How to Make Buttercream Frosting
Hands down, one of the best frostings for cakes is buttercream. It’s lighter and more forgiving than fondant, more rich and luscious than a simple meringue or whipped cream, and more versatile than a ganache. But it can be intimidating for novice bakers. After concentrating on baking a cake to perfection, many of us don’t want to go to the added trouble of whipping a frosting together. BUT IT IS SO WORTH IT.
Making buttercream frosting from scratch doesn’t have to be hard. Trust us, you can do it too. And to prove it, we’re walking you through the various types of buttercream frostings, plus giving you a full recipe, and even a video tutorial!
Ready? Put your apron on and get your mixing bowl out. This is going to be a tasty one.
Types of buttercream frosting
Before we move to mixing, here’s a brief overview of the different buttercreams you can make:
American Buttercream - the easiest to create, it requires no cooking and is a super quick recipe that’s almost foolproof. It’s a bit firmer than other buttercreams because of its high butter content, and it offers a light, ivory color.
Flour Buttercream - similar to American buttercream, but a little less sweet and has a more subtle flavor. Plus, it holds up a little better in warmer temperatures.
German Buttercream - made with custard instead of pudding, it’s surprisingly light in texture and taste and ends up a buttery yellow color once beaten together.
French Buttercream - one of the harder buttercreams to bring together, it does include raw eggs and makes a very smooth and velvety frosting.
Italian Meringue Buttercream - similar to French in that it contains raw eggs, but it holds up better in warmer temperatures and only contains egg whites, hence the meringue.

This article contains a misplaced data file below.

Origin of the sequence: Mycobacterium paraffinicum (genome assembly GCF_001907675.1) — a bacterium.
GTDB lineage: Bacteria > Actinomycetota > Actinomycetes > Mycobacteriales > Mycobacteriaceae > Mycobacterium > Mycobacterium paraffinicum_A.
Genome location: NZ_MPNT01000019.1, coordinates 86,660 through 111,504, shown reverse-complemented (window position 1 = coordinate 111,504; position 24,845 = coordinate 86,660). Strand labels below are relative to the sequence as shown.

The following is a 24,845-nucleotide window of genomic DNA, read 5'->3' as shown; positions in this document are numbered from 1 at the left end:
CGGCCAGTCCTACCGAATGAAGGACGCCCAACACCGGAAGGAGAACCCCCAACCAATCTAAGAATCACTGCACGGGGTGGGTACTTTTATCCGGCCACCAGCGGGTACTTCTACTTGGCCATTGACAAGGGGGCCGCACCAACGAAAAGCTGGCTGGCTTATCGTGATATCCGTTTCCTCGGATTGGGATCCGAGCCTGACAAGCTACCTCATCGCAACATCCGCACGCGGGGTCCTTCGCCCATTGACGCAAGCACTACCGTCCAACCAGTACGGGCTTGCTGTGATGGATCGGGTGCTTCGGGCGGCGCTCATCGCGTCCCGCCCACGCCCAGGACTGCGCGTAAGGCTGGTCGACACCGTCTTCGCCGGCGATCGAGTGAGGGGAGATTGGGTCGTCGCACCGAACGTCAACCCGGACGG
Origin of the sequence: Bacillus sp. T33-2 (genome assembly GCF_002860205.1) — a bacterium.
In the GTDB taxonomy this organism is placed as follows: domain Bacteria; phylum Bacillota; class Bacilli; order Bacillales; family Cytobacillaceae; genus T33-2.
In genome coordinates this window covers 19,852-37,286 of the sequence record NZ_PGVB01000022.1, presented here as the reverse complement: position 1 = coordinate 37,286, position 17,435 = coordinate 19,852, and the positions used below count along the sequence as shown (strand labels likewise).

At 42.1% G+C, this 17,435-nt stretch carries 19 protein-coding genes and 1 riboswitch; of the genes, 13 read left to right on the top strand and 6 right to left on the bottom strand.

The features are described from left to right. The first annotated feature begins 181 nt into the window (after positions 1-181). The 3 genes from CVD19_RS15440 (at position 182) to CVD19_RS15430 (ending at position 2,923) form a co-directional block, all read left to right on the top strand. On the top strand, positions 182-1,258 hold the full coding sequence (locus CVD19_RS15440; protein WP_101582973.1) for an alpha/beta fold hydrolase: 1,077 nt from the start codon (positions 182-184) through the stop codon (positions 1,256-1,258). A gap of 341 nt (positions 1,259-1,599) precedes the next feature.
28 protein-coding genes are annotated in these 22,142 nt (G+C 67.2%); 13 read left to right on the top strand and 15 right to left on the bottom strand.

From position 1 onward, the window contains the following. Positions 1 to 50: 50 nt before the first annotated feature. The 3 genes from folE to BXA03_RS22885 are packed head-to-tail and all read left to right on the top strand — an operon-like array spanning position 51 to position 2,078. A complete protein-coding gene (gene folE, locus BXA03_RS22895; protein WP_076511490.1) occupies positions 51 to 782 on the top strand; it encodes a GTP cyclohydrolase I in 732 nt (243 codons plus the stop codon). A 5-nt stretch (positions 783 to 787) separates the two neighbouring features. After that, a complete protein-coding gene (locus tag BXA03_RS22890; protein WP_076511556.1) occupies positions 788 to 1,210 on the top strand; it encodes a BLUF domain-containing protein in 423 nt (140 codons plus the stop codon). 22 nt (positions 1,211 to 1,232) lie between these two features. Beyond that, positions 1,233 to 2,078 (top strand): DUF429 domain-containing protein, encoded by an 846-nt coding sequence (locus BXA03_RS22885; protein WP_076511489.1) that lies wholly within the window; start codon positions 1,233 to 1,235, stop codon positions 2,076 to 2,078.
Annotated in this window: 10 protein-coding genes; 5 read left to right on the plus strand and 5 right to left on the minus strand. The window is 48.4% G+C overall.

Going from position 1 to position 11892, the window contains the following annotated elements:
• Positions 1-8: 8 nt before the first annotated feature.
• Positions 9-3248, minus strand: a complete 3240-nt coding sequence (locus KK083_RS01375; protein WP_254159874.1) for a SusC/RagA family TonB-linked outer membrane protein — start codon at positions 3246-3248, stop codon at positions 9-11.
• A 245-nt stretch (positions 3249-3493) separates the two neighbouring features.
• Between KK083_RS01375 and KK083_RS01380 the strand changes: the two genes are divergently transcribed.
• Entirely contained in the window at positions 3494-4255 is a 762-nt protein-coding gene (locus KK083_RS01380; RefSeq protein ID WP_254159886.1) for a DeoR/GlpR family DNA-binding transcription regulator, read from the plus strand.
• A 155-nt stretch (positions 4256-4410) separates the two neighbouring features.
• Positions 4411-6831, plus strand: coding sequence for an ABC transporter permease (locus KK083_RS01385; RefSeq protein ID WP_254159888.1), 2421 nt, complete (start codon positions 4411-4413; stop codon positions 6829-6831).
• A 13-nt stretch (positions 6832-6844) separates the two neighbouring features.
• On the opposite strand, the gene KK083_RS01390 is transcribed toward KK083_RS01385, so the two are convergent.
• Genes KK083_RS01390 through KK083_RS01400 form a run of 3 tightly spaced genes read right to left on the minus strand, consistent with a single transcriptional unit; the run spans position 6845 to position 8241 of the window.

Swiss Meringue Buttercream - made with an egg-foam base, but without any raw eggs, and it offers a silky smooth finish and more sophisticated flavor.
If you want a more detailed breakdown of each type of buttercream, this one from Serious Eats has a great in-depth explanation of the process and pros and cons of each. Our personal favorite is Swiss meringue. It’s a great middle of the road choice, not too dense, not too sweet, not too hard to make, not too quick to melt in heat, free of raw eggs, etc. We love this recipe from Sally’s Baking Addiction, so that is the tutorial we’ll be sharing today.
Swiss Meringue Buttercream Recipe
6 large egg whites (240g)
2 cups (400g) granulated sugar
1 and 1/2 cups (3 sticks; 350g) unsalted butter, softened but still cool and cut into Tbsp size pieces (*see note*)
2 teaspoons pure vanilla extract
1/8 teaspoon salt
Egg Whites: Egg whites and sugar form the meringue. For best success, use fresh eggs instead of pre-separated egg white mixtures and use them straight from the refrigerator. They will separate easier when they’re cold, so you don’t want to let them rest and get room temperature.
Granulated Sugar: Use regular granulated sugar, not confectioners’ sugar.
Unsalted Butter: Butter is what turns meringue into meringue buttercream. Salted butter can create a very overpowering taste. Remove the butter from the refrigerator 30-40 minutes before you use it. Maybe less if your kitchen is fairly warm. You want your butter slightly cooler than room temperature. If your butter is too warm, your frosting will make your frosting too thin. Too cold, and it won’t incorporate properly. Cut butter into Tablespoon size pieces before using.
Vanilla Extract: Add for (optional) flavor. You can also flavor your buttercream with Baker’s chocolate or flavor extracts like orange, maple, etc.
Salt: Some Swiss meringue buttercream recipes don’t use salt, but we recommend it to add just another layer of flavor. This is NOT the same as using salted butter. You’ll just have to trust us. Or you can read this article for a full explanation if you’re the curious kind.
How to make Swiss meringue buttercream
Swiss Meringue Buttercream | Prep Time: 20 minutes | Cook Time: 5 minutes | Total Time: 30 minutes | Yield: 5 cups